On his visit to India, Japanese prime minister, Mr. Shinzo Abe laid the foundation stone for India’s first bullet train project in Ahmedabad, Gujarat. The project, estimated at $17 billion, is expected to inject new energy in the country’s growth stream. Apart from employment opportunities, the infrastructure to be built for the train, is expected to help India’s logistics also. (1)Mckinsey & co., in their report “Transforming India’s logistics infrastructure” have pointed out the need to improve rail infrastructure, calculating the inefficiencies associated with poor logistics, to be around $140 billion in 2020.
The effect of this infrastructural transformation will be seen in times to come, but the country with more than 50% of the population between the age of 18~50, has an important resource to be taken care of: human resources. Although available in abundance, it is felt that the resource has not been fully utilised. Discussing human resource usage, we bring to you the 42rd edition of Saralweb research note.
Worldwide, 10.6% of young people are illiterate, lacking basic numerical and reading skills.(2) The number in India could be more, making the employable vs. available human resource equation lopsided. Employability of a resource is dependent upon various factors; in a country like India with varying demography, the factors raise the question of the essence of human resource management.
C.W.Hill defined Human resource management (HRM) as the activities an organisation carries out to use its human resources effectively. These activities include staffing, performance evaluation, management development, compensation, and labour relations. The definition is self-explanatory of the continuous nature of HRM. As has been discussed before, in India, the factors driving HRM are unevenly distributed, calling for complex HRM.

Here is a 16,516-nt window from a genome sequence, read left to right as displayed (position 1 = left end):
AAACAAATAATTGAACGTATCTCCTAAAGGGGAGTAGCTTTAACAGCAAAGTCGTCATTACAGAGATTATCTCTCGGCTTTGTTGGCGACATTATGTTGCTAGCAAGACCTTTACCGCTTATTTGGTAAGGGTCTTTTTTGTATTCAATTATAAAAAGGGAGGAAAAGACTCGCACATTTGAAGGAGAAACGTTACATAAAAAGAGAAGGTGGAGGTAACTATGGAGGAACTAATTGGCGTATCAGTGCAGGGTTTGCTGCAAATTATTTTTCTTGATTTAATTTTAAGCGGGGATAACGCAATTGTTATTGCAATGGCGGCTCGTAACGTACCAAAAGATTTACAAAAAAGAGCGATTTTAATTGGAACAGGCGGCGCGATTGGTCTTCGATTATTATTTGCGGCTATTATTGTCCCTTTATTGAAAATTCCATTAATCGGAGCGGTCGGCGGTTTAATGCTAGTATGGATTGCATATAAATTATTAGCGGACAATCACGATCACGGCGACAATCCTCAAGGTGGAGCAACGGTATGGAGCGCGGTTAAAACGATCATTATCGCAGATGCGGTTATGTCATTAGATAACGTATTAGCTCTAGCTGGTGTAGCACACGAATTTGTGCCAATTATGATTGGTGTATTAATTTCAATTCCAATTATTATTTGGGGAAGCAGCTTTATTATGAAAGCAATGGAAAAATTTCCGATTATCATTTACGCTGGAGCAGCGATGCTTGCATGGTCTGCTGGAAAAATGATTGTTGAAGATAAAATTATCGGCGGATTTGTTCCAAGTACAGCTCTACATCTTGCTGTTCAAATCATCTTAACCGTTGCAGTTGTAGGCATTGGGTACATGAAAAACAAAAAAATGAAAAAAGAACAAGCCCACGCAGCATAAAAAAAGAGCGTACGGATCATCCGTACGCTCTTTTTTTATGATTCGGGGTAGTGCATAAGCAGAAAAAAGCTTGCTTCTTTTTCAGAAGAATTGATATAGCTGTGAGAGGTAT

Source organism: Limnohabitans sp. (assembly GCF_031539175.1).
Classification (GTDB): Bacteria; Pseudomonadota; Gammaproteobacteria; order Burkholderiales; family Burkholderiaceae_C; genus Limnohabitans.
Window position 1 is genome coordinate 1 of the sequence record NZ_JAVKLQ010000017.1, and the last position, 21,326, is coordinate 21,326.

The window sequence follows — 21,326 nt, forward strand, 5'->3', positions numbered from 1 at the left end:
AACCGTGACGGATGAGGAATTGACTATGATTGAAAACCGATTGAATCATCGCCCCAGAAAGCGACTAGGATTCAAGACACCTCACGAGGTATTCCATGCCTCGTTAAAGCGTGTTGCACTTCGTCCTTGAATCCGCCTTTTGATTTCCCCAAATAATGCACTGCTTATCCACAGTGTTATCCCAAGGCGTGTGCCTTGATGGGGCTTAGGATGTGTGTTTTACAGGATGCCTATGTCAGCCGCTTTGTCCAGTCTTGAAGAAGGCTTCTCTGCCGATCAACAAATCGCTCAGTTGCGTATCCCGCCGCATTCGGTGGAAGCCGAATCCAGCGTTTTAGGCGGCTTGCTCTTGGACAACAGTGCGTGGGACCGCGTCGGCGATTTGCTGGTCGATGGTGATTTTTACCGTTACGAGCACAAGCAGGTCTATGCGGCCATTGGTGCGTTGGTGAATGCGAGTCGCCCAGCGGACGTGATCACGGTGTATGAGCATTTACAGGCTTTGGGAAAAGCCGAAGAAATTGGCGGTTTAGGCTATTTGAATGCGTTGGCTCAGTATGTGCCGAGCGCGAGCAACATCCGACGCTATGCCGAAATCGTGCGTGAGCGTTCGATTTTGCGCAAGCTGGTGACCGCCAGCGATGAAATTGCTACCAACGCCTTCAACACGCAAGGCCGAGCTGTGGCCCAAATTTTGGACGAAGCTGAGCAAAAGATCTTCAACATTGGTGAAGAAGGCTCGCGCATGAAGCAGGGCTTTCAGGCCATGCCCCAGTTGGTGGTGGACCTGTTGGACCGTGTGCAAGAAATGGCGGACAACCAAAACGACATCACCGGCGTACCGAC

Complexity and HRM
If we have to define HRM in an organisation, on the skill required to earn revenue, we need to refer to the world economic pyramid, referred by C.K.Prahlad in “The fortune at the bottom of the pyramid”. The employees with highest skill set are part of tier 1 and the trend follows. The policies and the methods used in HRM to cater employees has to vary with the level of pyramid. In an ideal situation, the organisation is an amalgamation of resources falling under various levels. Managers or project champions have to look for a perfect combination, in order to use the resources to the fullest. The importance of this perfect combination, for the organisation's revenue, is well understood.
The complexity increases with the number of employees and so do the challenges to utilise them for better. An organisation dealing with timeline, but with less number of manpower, might try and shorten the project time by moving the resources on parallel paths. Contrary to this, an organisation with huge number of manpower resources, and no timeline, might end up having some resources partially utilised or not used at all.
There can be N number of permutations and combinations, an organisation can apply, to cope with these complexities, and attain the perfect combination. But, can an organisation be dependent on human resources only, to figure out the solution related to human resource utilisation. The experts have long been advocating business intelligence, and human resource management seems to be the perfect platform for an organisation to induce business intelligence.
The scope of business intelligence will not be restricted to just providing information like, allocations, remunerations etc., but, automatically perform such activities. The automation can revolutionise how an organisation uses the human resources. An accurate analysis of how well the employable resources are being used, can do wonders, add to the organisation as well as country’s growth.